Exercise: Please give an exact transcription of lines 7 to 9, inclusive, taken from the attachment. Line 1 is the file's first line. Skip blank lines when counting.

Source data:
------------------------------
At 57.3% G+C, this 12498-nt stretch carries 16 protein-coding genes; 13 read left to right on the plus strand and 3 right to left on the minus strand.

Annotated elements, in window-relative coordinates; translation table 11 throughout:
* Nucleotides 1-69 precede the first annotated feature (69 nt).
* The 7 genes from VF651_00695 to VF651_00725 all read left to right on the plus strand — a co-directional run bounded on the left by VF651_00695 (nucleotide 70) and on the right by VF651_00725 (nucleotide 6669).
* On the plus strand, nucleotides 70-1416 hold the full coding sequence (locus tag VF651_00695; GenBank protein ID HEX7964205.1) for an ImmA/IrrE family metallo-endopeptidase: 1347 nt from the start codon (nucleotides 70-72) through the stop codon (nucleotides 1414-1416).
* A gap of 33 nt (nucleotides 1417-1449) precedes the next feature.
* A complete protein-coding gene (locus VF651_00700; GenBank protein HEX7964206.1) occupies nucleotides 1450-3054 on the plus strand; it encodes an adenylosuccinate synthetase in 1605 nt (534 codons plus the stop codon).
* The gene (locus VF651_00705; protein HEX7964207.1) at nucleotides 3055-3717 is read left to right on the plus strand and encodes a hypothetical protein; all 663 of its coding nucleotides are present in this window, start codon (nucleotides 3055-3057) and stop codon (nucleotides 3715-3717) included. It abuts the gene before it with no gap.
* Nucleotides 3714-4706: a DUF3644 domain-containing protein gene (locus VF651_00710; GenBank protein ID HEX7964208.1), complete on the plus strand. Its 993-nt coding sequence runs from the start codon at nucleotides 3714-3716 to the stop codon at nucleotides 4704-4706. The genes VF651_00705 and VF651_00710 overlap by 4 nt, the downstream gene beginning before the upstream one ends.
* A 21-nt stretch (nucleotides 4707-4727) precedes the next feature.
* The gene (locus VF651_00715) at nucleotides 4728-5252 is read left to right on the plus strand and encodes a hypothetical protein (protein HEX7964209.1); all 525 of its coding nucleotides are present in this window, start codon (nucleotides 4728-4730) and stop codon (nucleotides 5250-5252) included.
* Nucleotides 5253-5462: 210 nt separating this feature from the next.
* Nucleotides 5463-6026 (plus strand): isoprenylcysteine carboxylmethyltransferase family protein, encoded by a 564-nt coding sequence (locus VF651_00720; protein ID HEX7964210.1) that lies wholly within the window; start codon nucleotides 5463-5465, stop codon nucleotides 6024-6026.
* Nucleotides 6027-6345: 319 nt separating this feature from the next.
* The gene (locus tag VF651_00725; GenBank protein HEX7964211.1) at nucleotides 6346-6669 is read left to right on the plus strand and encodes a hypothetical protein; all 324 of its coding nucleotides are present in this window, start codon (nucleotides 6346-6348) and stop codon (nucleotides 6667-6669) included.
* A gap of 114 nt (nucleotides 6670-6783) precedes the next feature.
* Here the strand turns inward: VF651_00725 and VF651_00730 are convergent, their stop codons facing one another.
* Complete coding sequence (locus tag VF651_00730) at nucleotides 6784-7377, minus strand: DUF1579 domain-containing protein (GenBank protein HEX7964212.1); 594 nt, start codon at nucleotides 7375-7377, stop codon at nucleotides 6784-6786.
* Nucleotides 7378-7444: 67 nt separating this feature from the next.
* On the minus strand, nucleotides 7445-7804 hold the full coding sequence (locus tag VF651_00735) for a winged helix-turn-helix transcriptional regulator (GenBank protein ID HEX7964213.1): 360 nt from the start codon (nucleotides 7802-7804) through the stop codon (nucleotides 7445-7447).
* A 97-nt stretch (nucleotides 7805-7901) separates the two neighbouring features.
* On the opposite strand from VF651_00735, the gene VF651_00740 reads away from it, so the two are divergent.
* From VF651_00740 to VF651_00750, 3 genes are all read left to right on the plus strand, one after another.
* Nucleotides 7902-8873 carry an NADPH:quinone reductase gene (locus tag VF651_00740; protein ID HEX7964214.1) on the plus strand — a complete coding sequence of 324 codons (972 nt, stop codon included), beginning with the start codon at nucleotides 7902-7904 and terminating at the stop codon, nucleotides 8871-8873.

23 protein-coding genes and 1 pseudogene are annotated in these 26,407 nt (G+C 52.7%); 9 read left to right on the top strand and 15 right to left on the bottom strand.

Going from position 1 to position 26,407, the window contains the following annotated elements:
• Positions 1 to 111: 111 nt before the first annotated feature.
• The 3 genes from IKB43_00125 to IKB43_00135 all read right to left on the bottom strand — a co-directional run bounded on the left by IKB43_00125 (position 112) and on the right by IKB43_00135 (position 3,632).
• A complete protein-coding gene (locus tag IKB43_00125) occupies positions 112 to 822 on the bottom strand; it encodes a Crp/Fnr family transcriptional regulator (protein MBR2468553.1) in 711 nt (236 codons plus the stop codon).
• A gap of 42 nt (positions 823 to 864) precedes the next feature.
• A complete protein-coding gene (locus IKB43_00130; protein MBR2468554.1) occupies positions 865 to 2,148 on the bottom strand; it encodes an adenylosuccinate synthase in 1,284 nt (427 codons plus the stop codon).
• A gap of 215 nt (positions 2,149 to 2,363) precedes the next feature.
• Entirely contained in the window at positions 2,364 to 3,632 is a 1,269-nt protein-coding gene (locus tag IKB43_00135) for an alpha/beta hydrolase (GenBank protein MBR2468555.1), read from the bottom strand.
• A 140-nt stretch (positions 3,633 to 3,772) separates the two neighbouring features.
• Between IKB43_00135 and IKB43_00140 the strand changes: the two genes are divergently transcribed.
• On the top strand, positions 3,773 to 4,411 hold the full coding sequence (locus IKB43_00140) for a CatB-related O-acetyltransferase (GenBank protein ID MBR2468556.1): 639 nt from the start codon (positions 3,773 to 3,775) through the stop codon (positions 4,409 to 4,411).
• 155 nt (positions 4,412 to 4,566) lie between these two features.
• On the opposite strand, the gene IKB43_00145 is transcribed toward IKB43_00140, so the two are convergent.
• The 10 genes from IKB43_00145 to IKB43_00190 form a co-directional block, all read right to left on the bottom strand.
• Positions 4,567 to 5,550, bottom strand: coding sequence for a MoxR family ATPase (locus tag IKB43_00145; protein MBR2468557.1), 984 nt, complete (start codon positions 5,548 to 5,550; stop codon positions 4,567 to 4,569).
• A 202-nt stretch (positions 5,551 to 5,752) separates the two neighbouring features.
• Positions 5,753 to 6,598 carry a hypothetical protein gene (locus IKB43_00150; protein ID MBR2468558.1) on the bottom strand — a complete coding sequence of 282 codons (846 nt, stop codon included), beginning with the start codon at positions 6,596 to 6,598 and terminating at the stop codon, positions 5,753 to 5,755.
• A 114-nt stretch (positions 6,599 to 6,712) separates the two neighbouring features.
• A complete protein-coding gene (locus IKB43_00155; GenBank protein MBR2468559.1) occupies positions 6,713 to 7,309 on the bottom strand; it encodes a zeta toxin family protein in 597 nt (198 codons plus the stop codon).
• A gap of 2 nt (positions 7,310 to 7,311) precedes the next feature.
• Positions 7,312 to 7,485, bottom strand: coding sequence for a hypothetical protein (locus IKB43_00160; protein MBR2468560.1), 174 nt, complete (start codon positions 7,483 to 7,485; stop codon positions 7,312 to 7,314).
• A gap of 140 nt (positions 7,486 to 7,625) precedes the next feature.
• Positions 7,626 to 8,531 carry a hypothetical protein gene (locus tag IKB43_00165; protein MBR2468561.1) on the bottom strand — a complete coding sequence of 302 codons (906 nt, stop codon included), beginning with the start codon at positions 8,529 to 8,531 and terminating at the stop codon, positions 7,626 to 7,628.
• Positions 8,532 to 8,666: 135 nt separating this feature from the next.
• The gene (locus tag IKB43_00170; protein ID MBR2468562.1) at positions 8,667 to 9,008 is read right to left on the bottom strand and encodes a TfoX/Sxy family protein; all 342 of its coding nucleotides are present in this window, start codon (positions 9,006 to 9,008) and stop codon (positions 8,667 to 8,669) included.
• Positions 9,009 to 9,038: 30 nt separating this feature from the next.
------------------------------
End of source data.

* A complete protein-coding gene (locus VF651_00700; GenBank protein HEX7964206.1) occupies nucleotides 1450-3054 on the plus strand; it encodes an adenylosuccinate synthetase in 1605 nt (534 codons plus the stop codon).
* The gene (locus VF651_00705; protein HEX7964207.1) at nucleotides 3055-3717 is read left to right on the plus strand and encodes a hypothetical protein; all 663 of its coding nucleotides are present in this window, start codon (nucleotides 3055-3057) and stop codon (nucleotides 3715-3717) included. It abuts the gene before it with no gap.
* Nucleotides 3714-4706: a DUF3644 domain-containing protein gene (locus VF651_00710; GenBank protein ID HEX7964208.1), complete on the plus strand. Its 993-nt coding sequence runs from the start codon at nucleotides 3714-3716 to the stop codon at nucleotides 4704-4706. The genes VF651_00705 and VF651_00710 overlap by 4 nt, the downstream gene beginning before the upstream one ends.